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ORIGINAL ARTICLE
Year : 2014  |  Volume : 5  |  Issue : 3  |  Page : 115-120

An evaluation of knowledge, attitude, and practice of institutional ethics committee members from eastern India regarding ethics committee functioning and pharmacovigilance activities conducted during clinical trials: A pilot study


1 Consultant Clinical Pharmacologist and Medical Superintendent (Academics, Quality and Research), Peerless Hospitex Hospital And Research Center Limited, Kolkata, West Bengal, India
2 Student of Public Service Management (Hospital & Healthcare), IISWBM (Calcutta University), Kolkata, West Bengal, India
3 Executive, Department of Clinical Research, Peerless Hospitex Hospital And Research Center Limited, West Bengal, India
4 Director, Clinical Research Centre, Jadavpur University, Kolkata, West Bengal, India

Correspondence Address:
Shreya Sikdar
Department of Clinical Research, Peerless Hospitex Hospital And Research Center Limited, Kolkata - 700 094, West Bengal
India
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Source of Support: None, Conflict of Interest: None


DOI: 10.4103/2229-3485.134310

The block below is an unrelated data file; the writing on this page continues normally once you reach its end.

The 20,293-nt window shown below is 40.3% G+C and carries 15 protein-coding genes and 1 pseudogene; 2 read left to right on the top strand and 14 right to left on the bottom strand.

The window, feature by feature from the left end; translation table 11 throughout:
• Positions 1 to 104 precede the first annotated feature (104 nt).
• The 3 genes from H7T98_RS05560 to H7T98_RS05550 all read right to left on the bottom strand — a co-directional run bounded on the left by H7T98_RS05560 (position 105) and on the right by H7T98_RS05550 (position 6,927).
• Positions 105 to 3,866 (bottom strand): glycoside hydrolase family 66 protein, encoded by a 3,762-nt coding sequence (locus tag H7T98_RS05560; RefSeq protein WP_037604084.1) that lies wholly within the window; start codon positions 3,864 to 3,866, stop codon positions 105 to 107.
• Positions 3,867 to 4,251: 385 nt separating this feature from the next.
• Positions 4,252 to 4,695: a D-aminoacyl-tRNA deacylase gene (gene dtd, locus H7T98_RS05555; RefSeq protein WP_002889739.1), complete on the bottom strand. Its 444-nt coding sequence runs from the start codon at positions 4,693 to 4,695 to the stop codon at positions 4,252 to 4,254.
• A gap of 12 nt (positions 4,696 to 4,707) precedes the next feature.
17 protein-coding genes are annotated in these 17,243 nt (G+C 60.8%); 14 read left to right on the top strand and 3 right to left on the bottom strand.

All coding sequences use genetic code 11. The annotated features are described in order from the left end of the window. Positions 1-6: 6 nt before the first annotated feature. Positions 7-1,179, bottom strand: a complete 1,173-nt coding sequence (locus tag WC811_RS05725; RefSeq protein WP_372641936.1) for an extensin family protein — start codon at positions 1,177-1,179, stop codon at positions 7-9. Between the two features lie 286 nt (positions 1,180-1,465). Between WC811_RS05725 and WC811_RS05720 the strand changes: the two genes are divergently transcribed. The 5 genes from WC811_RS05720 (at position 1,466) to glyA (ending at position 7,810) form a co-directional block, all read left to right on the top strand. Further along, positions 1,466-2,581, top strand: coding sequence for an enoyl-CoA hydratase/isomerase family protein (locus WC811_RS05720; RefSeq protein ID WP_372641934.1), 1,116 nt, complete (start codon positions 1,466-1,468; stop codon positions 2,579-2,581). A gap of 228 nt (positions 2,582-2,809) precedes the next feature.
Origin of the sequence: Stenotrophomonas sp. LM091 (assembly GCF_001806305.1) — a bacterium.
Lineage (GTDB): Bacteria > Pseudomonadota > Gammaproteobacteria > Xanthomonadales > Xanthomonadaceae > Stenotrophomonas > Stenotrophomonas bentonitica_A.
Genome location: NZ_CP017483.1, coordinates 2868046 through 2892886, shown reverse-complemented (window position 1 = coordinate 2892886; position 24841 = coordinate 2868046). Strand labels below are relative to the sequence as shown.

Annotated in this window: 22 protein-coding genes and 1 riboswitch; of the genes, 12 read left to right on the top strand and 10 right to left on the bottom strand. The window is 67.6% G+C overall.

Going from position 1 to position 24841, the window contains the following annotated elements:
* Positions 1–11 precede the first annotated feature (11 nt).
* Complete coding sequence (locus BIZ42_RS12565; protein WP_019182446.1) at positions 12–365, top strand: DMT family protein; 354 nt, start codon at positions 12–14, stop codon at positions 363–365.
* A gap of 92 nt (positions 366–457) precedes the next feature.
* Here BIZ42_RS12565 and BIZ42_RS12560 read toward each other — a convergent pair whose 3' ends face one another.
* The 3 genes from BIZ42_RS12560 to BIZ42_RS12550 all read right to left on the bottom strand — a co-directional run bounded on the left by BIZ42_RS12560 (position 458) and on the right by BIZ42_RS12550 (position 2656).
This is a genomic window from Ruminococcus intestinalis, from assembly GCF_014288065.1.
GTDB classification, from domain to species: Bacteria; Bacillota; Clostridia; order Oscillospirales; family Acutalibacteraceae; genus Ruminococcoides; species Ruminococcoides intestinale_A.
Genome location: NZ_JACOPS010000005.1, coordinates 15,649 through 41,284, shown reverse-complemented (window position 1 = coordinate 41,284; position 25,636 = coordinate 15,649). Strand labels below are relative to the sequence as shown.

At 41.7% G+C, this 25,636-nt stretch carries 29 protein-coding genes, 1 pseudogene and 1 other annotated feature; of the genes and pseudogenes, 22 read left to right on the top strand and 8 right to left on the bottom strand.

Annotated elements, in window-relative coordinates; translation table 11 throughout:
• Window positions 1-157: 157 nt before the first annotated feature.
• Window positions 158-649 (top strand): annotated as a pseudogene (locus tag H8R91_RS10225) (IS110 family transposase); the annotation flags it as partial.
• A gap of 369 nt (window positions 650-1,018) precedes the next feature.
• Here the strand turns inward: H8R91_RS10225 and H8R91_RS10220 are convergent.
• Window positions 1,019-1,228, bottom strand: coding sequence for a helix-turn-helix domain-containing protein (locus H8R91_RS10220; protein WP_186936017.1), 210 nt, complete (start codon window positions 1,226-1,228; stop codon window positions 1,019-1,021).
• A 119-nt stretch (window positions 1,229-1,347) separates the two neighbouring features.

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Purpose of study: The vital responsibility of Institutional Ethics Committee (IEC) members is to ensure the safety of the subjects participating in clinical trials. Hence, it is essential for IEC members to be aware of the common pharmacovigilance strategies followed during clinical trials. However, the information about the knowledge, attitude, and practice of IEC members regarding the pharmacovigilance activities followed during clinical trials is scarce worldwide, especially in India. Hence, this cross-sectional study was designed to assess the knowledge, attitude, and practice of IEC members of 10 hospitals of Kolkata, India. Materials and Methods: A cross-sectional study using a self-administered, validated questionnaire was conducted among 10 hospitals (five government and five corporate hospitals) in Kolkata conducting active clinical research and having functional Ethics Committees (ECs) in the month of September-November, 2012. An IEC approval was taken for this study. Two reminders were given to all EC members through telephone/e-mail for completion and returning of the forms. The filled in forms were returned to their respective Member Secretaries, from whom authors' collected the forms. Data were analyzed using SPSS version 16.0 software and MS-Excel 2007. Categorical data were analyzed using Chi-square test and a P < 0.05 was considered statistically significant. Results: Out of the 100 distributed questionnaires, 40 were returned of which 10 were not filled properly. Overall awareness regarding different pharmacovigilance terminologies and activities among EC members from nonmedical background (71.43%) was found to be more than that of the medical members (68.75%), though the figure was not statistically significant. Majority of the members (75%) felt that EC should decide compensation in case of a serious adverse event. Conclusion: The present study signifies that there is a low level of awareness in IEC members of Kolkata regarding pharmacovigilance activities conducted during clinical trials; and, hence the functioning of the ECs to safeguard the safety of patients during clinical trials remains questionable. There is a definite need for immediate intervention in the form of mandatory training hours for EC members about pharmacovigilance activities and reporting timelines to ensure clinical trial s ubject safe t y in the long run.


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